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him, than the pleasure he could receive from the refreshment he might have experienced in partaking of their provisions : he let them know, that to gather this spiritual harvest, and finish the work of his heavenly Father, was his proper food; and adding, for the encouragement of his disciples, that as they had laboured with him in this harvest of souls, so should they be partakers in the eternal harvest of joy, which would be the reward of their diligence in the work of God.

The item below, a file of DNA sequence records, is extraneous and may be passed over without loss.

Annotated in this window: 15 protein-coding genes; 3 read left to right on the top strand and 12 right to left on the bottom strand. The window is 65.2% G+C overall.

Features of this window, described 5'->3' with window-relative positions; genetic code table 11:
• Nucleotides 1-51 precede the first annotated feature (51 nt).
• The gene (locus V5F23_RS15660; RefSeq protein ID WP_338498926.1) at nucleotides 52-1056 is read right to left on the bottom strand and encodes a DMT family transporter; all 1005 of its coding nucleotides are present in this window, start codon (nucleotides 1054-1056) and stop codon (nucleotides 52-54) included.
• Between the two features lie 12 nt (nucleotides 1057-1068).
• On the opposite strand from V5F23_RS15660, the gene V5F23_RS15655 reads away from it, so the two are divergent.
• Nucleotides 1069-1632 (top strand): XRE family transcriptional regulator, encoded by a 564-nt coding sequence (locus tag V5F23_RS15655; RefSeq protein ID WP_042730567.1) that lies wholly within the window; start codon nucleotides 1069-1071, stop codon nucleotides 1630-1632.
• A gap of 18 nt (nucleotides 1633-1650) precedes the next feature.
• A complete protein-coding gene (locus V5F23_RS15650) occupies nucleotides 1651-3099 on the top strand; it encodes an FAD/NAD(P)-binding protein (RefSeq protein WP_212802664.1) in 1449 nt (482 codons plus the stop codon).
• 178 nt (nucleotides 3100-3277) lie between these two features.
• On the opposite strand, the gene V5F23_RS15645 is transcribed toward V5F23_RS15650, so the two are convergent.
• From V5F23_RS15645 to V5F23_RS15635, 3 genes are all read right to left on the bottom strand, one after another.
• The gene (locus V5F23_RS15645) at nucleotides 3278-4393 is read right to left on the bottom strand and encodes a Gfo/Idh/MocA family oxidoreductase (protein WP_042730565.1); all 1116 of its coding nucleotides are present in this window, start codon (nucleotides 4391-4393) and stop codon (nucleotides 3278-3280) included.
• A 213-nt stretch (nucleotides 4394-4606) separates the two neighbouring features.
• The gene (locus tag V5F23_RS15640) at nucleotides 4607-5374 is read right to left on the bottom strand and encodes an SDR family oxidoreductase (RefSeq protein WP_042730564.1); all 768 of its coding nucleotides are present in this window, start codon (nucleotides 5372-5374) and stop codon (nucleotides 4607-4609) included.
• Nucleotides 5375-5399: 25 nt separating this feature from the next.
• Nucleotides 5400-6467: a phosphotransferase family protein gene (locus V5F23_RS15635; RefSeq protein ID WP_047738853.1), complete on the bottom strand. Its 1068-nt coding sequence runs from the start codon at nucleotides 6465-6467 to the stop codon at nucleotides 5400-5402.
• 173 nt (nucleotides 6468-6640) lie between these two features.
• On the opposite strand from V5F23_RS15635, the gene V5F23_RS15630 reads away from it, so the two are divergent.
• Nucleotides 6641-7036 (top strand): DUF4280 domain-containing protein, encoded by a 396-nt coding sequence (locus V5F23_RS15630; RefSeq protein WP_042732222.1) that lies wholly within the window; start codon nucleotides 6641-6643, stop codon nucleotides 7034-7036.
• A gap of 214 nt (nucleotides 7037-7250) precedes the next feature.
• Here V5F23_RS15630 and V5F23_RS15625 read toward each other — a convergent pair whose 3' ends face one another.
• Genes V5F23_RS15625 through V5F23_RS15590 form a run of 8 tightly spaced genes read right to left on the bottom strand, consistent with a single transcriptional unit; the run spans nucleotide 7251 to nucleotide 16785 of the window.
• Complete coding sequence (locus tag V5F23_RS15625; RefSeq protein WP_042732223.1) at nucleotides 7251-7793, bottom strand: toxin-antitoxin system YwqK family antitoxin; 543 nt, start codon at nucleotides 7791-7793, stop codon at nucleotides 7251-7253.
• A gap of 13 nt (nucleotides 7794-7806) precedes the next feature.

The words of the woman had taken such an effect on the inhabitants of the city, that many of them belieyed that Jesus was certainly the Messiah; and when they crowded about him with wonder and joy, their first request was, that he would condescend to go to their city, and take his abode amongst them. The kind, indulgent Saviour of sinners was so favourable to them, that he complied with their petition, and staid with them two days. This time he spent in preaching the kingdom of God, and instructing them in the nature of his religion. Such success attended his ministry, that a great number of the inhabitants of the city believed on him, and declared unto the woman at his departure, Now we believe, not because of thy saying ; for we have heard him ourselves, and know that this is indeed the Christ, the Saviour of the World.